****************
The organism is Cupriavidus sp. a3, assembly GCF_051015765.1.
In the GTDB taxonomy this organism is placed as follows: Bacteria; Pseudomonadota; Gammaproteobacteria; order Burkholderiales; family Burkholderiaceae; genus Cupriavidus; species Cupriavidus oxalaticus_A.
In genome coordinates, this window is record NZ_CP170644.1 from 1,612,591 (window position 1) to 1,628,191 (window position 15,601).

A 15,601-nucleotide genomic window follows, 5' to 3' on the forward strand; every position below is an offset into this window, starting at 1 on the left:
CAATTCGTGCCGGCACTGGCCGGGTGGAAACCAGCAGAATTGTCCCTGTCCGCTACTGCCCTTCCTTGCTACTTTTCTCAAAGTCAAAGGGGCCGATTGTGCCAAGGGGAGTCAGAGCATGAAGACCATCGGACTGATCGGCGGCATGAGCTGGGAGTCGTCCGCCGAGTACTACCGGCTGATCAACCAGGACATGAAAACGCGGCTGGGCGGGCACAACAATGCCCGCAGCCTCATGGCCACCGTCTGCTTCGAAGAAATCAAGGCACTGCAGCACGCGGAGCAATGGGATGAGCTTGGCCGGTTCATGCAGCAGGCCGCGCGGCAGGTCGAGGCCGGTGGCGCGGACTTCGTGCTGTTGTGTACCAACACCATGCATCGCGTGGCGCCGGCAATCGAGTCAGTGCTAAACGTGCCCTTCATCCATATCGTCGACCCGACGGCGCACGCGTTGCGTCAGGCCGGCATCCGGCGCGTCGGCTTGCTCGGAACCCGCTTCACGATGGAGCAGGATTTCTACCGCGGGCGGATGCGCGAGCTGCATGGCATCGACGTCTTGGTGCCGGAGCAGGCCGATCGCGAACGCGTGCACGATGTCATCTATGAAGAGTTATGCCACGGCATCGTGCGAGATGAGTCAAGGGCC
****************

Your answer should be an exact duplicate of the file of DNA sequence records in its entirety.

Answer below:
The organism is Cupriavidus sp. a3, assembly GCF_051015765.1.
In the GTDB taxonomy this organism is placed as follows: Bacteria; Pseudomonadota; Gammaproteobacteria; order Burkholderiales; family Burkholderiaceae; genus Cupriavidus; species Cupriavidus oxalaticus_A.
In genome coordinates, this window is record NZ_CP170644.1 from 1,612,591 (window position 1) to 1,628,191 (window position 15,601).

A 15,601-nucleotide genomic window follows, 5' to 3' on the forward strand; every position below is an offset into this window, starting at 1 on the left:
CAATTCGTGCCGGCACTGGCCGGGTGGAAACCAGCAGAATTGTCCCTGTCCGCTACTGCCCTTCCTTGCTACTTTTCTCAAAGTCAAAGGGGCCGATTGTGCCAAGGGGAGTCAGAGCATGAAGACCATCGGACTGATCGGCGGCATGAGCTGGGAGTCGTCCGCCGAGTACTACCGGCTGATCAACCAGGACATGAAAACGCGGCTGGGCGGGCACAACAATGCCCGCAGCCTCATGGCCACCGTCTGCTTCGAAGAAATCAAGGCACTGCAGCACGCGGAGCAATGGGATGAGCTTGGCCGGTTCATGCAGCAGGCCGCGCGGCAGGTCGAGGCCGGTGGCGCGGACTTCGTGCTGTTGTGTACCAACACCATGCATCGCGTGGCGCCGGCAATCGAGTCAGTGCTAAACGTGCCCTTCATCCATATCGTCGACCCGACGGCGCACGCGTTGCGTCAGGCCGGCATCCGGCGCGTCGGCTTGCTCGGAACCCGCTTCACGATGGAGCAGGATTTCTACCGCGGGCGGATGCGCGAGCTGCATGGCATCGACGTCTTGGTGCCGGAGCAGGCCGATCGCGAACGCGTGCACGATGTCATCTATGAAGAGTTATGCCACGGCATCGTGCGAGATGAGTCAAGGGCC